The earth is getting hotter, much hotter in some places. Extreme weather events are becoming more common and records are frequently broken. In November 2016, the temperature in the Arctic was an unheard of 20°C higher than normal. Weeks later in January, an extreme cold wave froze the fountains in Rome.
While not every weird weather incident can be linked directly to climate change, science shows that as the climate warms, some types of extreme weather are becoming more frequent and severe with increases in extreme heat, intense precipitation, and drought.
For this reason alone, the fight against climate change is one of the most important challenges facing the world today. Moreover, the countries that are most vulnerable to its impacts are those that are least responsible for causing it.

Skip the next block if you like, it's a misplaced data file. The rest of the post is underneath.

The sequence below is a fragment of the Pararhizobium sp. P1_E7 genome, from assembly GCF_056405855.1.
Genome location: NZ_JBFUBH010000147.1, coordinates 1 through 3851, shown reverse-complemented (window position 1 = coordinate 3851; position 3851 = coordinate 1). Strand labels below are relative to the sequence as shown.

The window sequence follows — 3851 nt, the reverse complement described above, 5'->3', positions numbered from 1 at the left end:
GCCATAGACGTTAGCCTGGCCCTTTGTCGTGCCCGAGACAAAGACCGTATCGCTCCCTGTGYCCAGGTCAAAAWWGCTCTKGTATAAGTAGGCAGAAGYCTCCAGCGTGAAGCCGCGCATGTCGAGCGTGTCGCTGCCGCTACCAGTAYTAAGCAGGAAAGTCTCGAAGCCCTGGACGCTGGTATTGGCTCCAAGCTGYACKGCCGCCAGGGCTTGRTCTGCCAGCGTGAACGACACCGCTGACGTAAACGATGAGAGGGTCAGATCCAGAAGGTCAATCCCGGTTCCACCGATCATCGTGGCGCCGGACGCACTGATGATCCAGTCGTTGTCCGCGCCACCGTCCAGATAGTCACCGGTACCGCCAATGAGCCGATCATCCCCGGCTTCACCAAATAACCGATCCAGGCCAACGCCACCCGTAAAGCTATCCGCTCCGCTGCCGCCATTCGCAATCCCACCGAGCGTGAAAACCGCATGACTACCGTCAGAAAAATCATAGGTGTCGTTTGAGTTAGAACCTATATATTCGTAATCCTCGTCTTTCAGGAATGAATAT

However, this does not mean that Europe will be exempt from its effects. Far from it.
Indeed, the impacts of climate change will be felt everywhere as Europe is already too aware. Communities in the UK, Germany and France, for instance, have suffered devastating and recurrent flooding in recent years, while people in Central and Eastern Europe have simmered under unprecedented heat-waves.
Due to our historical responsibility and capacity to act, the EEB believes that we in the EU must take the lead in helping to combat this global crisis.
The EEB works closely with Climate Action Network Europe and other partners to ensure that the EU fully complies with its obligations under the Paris climate agreement.
Together with civil society organisations at the national level, the EEB is monitoring how the EU funding and fiscal policies are delivering effective climate action. Learn more about our work on EU funds at our EUKI project webpage.
We are now focusing on ensuring that EU policymakers turn this historic deal into reality and deliver ambitious policies for the years to come.
The annual cost of climate related extreme weather in Europe
People affected by coastal and inland floods in Europe (2000 to 2014)